- The Washington Times - Wednesday, February 7, 2007

OMAHA, Neb. — Some consumers may still be writing checks, but merchants increasingly are scanning those checks and converting them into electronic payments.

That, accompanied by the increasing use of credit and debit cards, may be tolling the end of check writing.

The Federal Reserve estimates that 49.5 billion checks were paid in the United States in 1995, compared with 36.6 billion in 2003.

The widespread availability of debit cards and the growing popularity of plastic are the biggest factors in the decline of check writing. From 2000 to 2003, the number of debit-card transactions nearly doubled, from 8.3 billion to 15.6 billion, and the number of credit-card transactions jumped from 15.6 billion to 19 billion.

Julie O’Neill of Omaha said she thinks her credit card is more convenient than writing a check, and all her spending is compiled on one statement at the end of the month.

When it comes time to pay bills, she turns to her computer instead of her checkbook because she can pay her bills at the last minute.

“I procrastinate, so then I can go online and not have to go through snail mail” to pay bills, she said.

Together, credit- and debit-card use accounted for 43 percent of all noncash payments in 2003, compared with 33 percent in 2000.

Richard Kesterson also favors online bill payments, and lets his bank keep track of his spending.

“I haven’t balanced my account in 10 years,” he said.

The decline in check writing, combined with the increase in electronic check processing, prompted the Federal Reserve to dramatically reduce the size of its check-processing department, whose operations are covered by the processing fees it charges for handling checks and electronic transfers. Since 2003, the Fed has closed more than half of its 45 check-processing centers, and by the end of 2008, only 18 such centers will remain operational.

At some stores that process checks electronically, such as Wal-Mart Stores Inc. and clothing retailers Gap Inc. and Banana Republic, the clerk hands the check back to the consumer with his or her receipt after scanning it and claiming an electronic payment for the store.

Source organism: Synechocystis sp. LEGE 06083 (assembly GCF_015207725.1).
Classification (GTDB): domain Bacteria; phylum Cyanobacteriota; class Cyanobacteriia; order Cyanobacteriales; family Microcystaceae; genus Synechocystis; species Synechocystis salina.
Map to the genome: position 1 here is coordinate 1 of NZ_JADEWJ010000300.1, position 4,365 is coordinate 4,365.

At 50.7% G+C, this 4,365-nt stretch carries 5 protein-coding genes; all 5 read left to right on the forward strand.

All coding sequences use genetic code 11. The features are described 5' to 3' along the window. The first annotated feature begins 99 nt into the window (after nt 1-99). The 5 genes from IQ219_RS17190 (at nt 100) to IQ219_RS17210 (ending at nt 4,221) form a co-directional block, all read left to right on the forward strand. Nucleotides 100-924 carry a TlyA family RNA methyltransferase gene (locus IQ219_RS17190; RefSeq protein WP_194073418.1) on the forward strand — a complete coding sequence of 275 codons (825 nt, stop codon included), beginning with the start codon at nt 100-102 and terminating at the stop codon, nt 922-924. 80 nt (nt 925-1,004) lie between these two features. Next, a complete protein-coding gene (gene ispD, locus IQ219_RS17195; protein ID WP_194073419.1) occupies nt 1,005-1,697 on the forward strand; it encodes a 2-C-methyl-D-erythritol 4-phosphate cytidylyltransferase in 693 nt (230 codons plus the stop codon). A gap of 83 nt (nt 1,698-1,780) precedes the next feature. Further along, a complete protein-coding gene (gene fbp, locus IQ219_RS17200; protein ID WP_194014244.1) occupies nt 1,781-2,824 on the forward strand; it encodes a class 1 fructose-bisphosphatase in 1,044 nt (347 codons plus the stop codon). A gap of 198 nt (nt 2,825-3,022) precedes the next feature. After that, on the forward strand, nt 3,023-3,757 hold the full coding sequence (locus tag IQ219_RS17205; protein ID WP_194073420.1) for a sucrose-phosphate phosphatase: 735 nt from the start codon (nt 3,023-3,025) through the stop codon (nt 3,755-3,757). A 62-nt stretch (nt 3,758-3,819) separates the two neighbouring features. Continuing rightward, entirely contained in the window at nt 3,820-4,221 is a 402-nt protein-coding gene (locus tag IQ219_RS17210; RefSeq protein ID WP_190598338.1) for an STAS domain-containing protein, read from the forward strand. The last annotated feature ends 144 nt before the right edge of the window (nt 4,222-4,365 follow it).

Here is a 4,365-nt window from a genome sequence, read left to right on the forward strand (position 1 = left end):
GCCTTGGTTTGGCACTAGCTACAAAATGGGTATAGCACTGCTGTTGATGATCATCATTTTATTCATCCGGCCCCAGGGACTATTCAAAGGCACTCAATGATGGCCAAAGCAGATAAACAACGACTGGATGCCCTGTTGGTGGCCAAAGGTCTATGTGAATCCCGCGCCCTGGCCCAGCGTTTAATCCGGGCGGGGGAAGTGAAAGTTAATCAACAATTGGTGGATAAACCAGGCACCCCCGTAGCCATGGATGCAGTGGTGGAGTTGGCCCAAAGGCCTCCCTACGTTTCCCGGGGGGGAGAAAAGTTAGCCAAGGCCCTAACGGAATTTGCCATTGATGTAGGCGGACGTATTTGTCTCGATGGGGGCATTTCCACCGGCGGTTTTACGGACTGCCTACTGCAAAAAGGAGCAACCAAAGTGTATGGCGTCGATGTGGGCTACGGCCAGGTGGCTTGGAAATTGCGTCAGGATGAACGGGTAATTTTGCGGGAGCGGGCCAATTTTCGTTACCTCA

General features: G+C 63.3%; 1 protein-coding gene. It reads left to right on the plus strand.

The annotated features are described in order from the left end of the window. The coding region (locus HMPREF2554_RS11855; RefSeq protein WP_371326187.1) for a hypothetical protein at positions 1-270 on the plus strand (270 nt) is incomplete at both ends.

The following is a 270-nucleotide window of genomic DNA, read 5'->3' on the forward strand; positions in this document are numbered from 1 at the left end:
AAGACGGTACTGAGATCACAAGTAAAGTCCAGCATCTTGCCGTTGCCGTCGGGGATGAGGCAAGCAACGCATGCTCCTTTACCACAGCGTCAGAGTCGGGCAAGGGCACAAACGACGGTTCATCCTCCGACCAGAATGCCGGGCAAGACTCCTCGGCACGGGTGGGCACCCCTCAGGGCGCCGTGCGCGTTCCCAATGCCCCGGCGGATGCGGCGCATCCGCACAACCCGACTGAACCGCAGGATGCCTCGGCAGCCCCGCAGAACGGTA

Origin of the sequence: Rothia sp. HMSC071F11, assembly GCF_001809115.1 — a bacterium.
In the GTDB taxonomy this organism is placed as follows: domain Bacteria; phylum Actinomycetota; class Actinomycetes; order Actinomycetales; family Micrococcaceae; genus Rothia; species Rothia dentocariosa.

Converting checks to electronic payments allows merchants to get paid quicker, and it may help reduce the number of insufficient-funds checks that businesses have to deal with. Processing checks electronically also is cheaper than processing paper checks.

In 2003, about 8.9 billion converted checks were reported, accounting for about 11 percent of all noncash payments.

Consumers may not realize that many of the checks they write to utilities, mortgage companies and other businesses also are being converted to electronic payments when those companies receive the checks, said Terri Bradford, a payments researcher with the Federal Reserve Bank of Kansas City.

Some business payments might be better suited to checks than electronic payments, Ms. Bradford said. Writing a check instead of authorizing a wire transfer or making some other electronic payment may help a business better manage its cash flow because there is still some delay between when the check is written and when it is received.

“From a cash-management purpose, I imagine some businesses would still prefer checks because of the float,” she said.

Ms. Bradford said there’s no way to predict how quickly check writing will continue to be replaced by electronic payments.

Still, checks continue to be used because older consumers are comfortable with what they have used for years. And Ms. Bradford said there are still some transactions for which checks are better suited, such as paying the neighbor youth who mowed the lawn or making a contribution to the church, to have a record of charitable donations at tax time.

Joe Abboud wrote a check for his groceries at a store recently because that’s what he always does.

“I write a lot of checks,” he said.

Another grocery customer, Cheryl Carlson, said she usually writes checks to help keep track of her spending. When writing a check, she always notes the amount in her register, but she sometimes forgets to do that with her debit card.

“The only time I use my debit card is when I leave the checkbook at home,” said Ms. Carlson, who is in her 40s.

Ms. Bradford said checks might remain popular for transactions in which the payment must be guaranteed, such as at real estate closings, especially when people and small businesses are involved.

And she doesn’t expect checks to entirely vanish.

“There’s a certain segment of the population that’s going to write checks,” she said. “You probably get stuck behind them in the check-out aisle.”

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